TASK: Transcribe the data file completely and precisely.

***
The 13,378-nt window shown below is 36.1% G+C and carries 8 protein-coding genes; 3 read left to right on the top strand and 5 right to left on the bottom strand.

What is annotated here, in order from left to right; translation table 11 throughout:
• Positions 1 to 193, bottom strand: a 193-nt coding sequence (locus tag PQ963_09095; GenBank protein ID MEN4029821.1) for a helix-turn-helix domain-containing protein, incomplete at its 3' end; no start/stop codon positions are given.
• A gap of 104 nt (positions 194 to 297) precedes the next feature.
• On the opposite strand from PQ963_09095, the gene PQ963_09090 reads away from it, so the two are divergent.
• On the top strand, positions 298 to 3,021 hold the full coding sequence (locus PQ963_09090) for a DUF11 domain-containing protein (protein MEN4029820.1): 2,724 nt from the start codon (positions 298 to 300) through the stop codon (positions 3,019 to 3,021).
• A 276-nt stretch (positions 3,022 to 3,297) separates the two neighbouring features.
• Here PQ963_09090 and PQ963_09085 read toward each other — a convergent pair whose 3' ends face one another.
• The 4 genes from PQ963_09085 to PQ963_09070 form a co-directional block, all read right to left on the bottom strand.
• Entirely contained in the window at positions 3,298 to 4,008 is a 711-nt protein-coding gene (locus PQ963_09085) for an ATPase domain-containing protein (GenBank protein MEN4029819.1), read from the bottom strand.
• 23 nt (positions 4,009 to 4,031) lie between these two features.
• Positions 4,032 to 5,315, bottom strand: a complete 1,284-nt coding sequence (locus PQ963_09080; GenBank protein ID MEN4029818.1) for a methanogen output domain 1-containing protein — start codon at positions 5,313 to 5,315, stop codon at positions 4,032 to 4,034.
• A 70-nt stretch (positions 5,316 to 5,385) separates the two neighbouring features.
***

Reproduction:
The 13,378-nt window shown below is 36.1% G+C and carries 8 protein-coding genes; 3 read left to right on the top strand and 5 right to left on the bottom strand.

What is annotated here, in order from left to right; translation table 11 throughout:
• Positions 1 to 193, bottom strand: a 193-nt coding sequence (locus tag PQ963_09095; GenBank protein ID MEN4029821.1) for a helix-turn-helix domain-containing protein, incomplete at its 3' end; no start/stop codon positions are given.
• A gap of 104 nt (positions 194 to 297) precedes the next feature.
• On the opposite strand from PQ963_09095, the gene PQ963_09090 reads away from it, so the two are divergent.
• On the top strand, positions 298 to 3,021 hold the full coding sequence (locus PQ963_09090) for a DUF11 domain-containing protein (protein MEN4029820.1): 2,724 nt from the start codon (positions 298 to 300) through the stop codon (positions 3,019 to 3,021).
• A 276-nt stretch (positions 3,022 to 3,297) separates the two neighbouring features.
• Here PQ963_09090 and PQ963_09085 read toward each other — a convergent pair whose 3' ends face one another.
• The 4 genes from PQ963_09085 to PQ963_09070 form a co-directional block, all read right to left on the bottom strand.
• Entirely contained in the window at positions 3,298 to 4,008 is a 711-nt protein-coding gene (locus PQ963_09085) for an ATPase domain-containing protein (GenBank protein MEN4029819.1), read from the bottom strand.
• 23 nt (positions 4,009 to 4,031) lie between these two features.
• Positions 4,032 to 5,315, bottom strand: a complete 1,284-nt coding sequence (locus PQ963_09080; GenBank protein ID MEN4029818.1) for a methanogen output domain 1-containing protein — start codon at positions 5,313 to 5,315, stop codon at positions 4,032 to 4,034.
• A 70-nt stretch (positions 5,316 to 5,385) separates the two neighbouring features.